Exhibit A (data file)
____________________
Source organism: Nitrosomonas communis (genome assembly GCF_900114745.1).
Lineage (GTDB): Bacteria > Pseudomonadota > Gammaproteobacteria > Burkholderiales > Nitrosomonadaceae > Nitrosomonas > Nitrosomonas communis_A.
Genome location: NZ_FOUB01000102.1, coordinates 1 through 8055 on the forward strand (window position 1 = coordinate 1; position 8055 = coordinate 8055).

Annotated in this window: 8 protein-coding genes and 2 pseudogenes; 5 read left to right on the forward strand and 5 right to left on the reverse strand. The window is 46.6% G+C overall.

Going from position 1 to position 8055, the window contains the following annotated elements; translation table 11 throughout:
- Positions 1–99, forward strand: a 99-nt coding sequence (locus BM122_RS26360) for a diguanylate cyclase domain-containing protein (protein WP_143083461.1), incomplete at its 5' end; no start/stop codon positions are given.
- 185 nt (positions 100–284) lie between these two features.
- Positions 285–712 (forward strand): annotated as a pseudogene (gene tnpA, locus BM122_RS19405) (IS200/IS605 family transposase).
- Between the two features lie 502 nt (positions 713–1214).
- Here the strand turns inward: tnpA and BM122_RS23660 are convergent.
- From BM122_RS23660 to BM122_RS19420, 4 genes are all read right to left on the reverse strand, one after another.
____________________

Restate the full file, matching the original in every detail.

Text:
Source organism: Nitrosomonas communis (genome assembly GCF_900114745.1).
Lineage (GTDB): Bacteria > Pseudomonadota > Gammaproteobacteria > Burkholderiales > Nitrosomonadaceae > Nitrosomonas > Nitrosomonas communis_A.
Genome location: NZ_FOUB01000102.1, coordinates 1 through 8055 on the forward strand (window position 1 = coordinate 1; position 8055 = coordinate 8055).

Annotated in this window: 8 protein-coding genes and 2 pseudogenes; 5 read left to right on the forward strand and 5 right to left on the reverse strand. The window is 46.6% G+C overall.

Going from position 1 to position 8055, the window contains the following annotated elements; translation table 11 throughout:
- Positions 1–99, forward strand: a 99-nt coding sequence (locus BM122_RS26360) for a diguanylate cyclase domain-containing protein (protein WP_143083461.1), incomplete at its 5' end; no start/stop codon positions are given.
- 185 nt (positions 100–284) lie between these two features.
- Positions 285–712 (forward strand): annotated as a pseudogene (gene tnpA, locus BM122_RS19405) (IS200/IS605 family transposase).
- Between the two features lie 502 nt (positions 713–1214).
- Here the strand turns inward: tnpA and BM122_RS23660 are convergent.
- From BM122_RS23660 to BM122_RS19420, 4 genes are all read right to left on the reverse strand, one after another.